Variety reported that the meeting was organized by Jeff Shell, who is chair of the Broadcasting Board of Governors (BBG). Those in attendance were identified by Variety as Jeff Shell, who is also chairman of Universal Filmed Entertainment Group; MPAA Chairman Chris Dodd; Warner Bros. Entertainment CEO Kevin Tsujihara; DreamWorks Animation CEO Jeffrey Katzenberg; 20th Century Fox Chairman and CEO Jim Gianopulos; 20th Century Fox Co-Chair Stacey Snider; Sean Bailey, president of Walt Disney Motion Picture Production; Universal Pictures Chairman Donna Langley; Tom Rothman, chairman of Sony Pictures Entertainment’s Motion Picture Group; Universal Pictures President Jimmy Horowitz; Amblin Partners CEO Michael Wright; and NBCUniversal Vice Chairman Ron Meyer.  Rick Stengel, under secretary of state for public diplomacy and public affairs (the new Charlotte Beers), reportedly suggested that they set up a meeting with Secretary Kerry in Los Angeles after the summit with Asian leaders in Palm Springs.

Just days before this meeting, University of Chicago researchers told ABC News that terrorists are taking pages from a Hollywood playbook to recruit new members in Chicago and across the U.S.  Apparently, the “creators of these propaganda videos are following a famous 12-step Hollywood guide on how to tell the story of a hero — a scripting formula used for decades in blockbuster movies including “Titanic,” “Wizard of Oz” and the first “Star Wars.”

Also last fall, when Hollywood was first talked about:

 

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One response

  1. So, what is also happening here is this — for most of President Obama’s term, the White House has been embarrassed by mismanagement and incompetence at the BBG. Indeed, Obama has given only one interview to Voice of America.

    Indeed, the agency now faces a $400 million civil lawsuit brought by contractors, a result of years of ignoring federal government guidelines (see http://bbgwatch.com/bbgwatch/bbg-contract-employees-400m-class-action-complaint-exclusive/)

    There was intensifying skepticism about the actual effectiveness and reach of agency programming, one reason Obama advisers chose to make more use of You Tube and numerous other social media channels than they did of VOA and other BBG outlets.

    At the agency, whose purpose and existence most Americans don’t understand anyway, some journalists (making up a small percentage of all employees) resisted actions aimed at intensifying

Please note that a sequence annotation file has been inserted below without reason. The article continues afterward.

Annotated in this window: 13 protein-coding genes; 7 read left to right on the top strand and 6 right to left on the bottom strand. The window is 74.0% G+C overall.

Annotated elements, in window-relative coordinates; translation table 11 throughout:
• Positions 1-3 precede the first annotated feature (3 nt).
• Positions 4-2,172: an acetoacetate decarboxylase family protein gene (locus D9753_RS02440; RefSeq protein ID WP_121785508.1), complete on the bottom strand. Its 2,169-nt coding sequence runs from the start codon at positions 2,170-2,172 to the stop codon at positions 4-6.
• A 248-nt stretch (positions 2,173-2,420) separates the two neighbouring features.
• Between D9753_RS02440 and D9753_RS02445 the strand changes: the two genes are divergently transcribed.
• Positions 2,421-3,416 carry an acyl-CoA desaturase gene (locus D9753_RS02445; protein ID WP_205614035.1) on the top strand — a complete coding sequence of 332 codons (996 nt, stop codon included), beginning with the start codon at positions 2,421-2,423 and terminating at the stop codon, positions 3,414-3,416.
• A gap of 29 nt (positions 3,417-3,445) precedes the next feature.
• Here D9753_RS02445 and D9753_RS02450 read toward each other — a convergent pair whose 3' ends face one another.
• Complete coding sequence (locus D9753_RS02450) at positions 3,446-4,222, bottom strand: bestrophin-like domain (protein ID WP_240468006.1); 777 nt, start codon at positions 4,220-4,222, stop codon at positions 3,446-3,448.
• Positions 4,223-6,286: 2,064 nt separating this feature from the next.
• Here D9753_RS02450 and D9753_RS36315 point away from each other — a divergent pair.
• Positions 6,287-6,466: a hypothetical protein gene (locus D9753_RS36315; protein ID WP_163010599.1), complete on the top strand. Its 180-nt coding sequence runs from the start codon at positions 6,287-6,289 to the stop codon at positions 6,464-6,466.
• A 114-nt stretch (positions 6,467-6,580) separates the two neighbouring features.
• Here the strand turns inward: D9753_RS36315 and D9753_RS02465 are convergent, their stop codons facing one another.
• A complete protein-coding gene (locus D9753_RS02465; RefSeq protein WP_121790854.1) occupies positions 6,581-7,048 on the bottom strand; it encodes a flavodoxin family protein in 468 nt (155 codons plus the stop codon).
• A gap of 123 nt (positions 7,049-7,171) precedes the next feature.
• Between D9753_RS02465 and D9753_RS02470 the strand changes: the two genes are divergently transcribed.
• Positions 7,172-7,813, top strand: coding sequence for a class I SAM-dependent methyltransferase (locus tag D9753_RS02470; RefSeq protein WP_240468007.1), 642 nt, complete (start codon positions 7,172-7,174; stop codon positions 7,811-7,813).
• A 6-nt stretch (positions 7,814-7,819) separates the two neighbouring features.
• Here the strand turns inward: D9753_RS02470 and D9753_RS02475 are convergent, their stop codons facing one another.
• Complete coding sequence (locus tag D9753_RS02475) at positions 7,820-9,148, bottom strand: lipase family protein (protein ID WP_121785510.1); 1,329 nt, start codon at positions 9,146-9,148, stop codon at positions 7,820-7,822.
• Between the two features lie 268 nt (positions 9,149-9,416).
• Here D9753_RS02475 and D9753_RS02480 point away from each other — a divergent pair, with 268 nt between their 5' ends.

CVE (Counter Violent Extremism) programming.

    The new BBG CEO John Lansing, as well as Shell and others, go around talking about how “honest journalism” can indeed play a role in helping the CVE effort, pandering to the administration as well as to the journalist corps in the agency.

    On one hand, officials assure government-paid rank and file staff that they shouldn’t worry about
    being ordered to pursue the CVE agenda. On the other, in formal sessions officials such as Shell talk of broadcasters being “a perfect vehicle to counter ISIS.”

    In a recent Washington Times interview, Shell held out an offering bowl to Congress asking for more funding to, as he put it, “compete with our adversaries, and help BBG “challenge violent Islamic extremists spreading their propaganda online.”

    Another line from Shell that irked BBG journalists was: “We’re in the business of trying to influence people to feel better about America.” That’s quite an agenda, and not a purely journalistic one.

    At the very least, enactment of reform legislation would establish a new stepping off point, and provide absolute clarity from Congress as to what mission lawmakers expect government-paid civil servants to carry out.

    Taxpayers should not foot an annual bill (BBG’s FY2017 request if $778 million) to keep alive endless debates about the struggle between public diplomacy and journalism, or to support a BBG rehabilitation project that is likely to stretch on for decades.

    But as the articles about Kerry’s meeting with Hollywood executives makes clear, for the time being and with only a year left, the administration has basically attempted to do an end run around BBG to generate support in the private sector for counter-ISIS efforts.

    So, we have an interesting picture. Shell, the BBG chairman, plays interesting roles. He is Hollywood through and through (seen sitting at a center table during the Golden Globes), yet leads what has been one of the most dysfunctional of government agencies where he both talks up honest journalism” and seeks to expand BBG CVE and counter-ISIS programming.

    Shell and others lobby members of Congress to cancel bipartisan legislation aimed at re-structuring the agency so the BBG’s budget — which includes anti-Internet censorship funding — can be enlarged, despite ongoing questions about the legitimacy of agency claims of expanded effectiveness.

    By the way, anyone interested in the history of the power that BBG chairmen have wielded over the decades should take a look at the example of the late Ken Tomlinson, who at one point headed both the BBG and the Corporation for Public Broadcasting (CPB).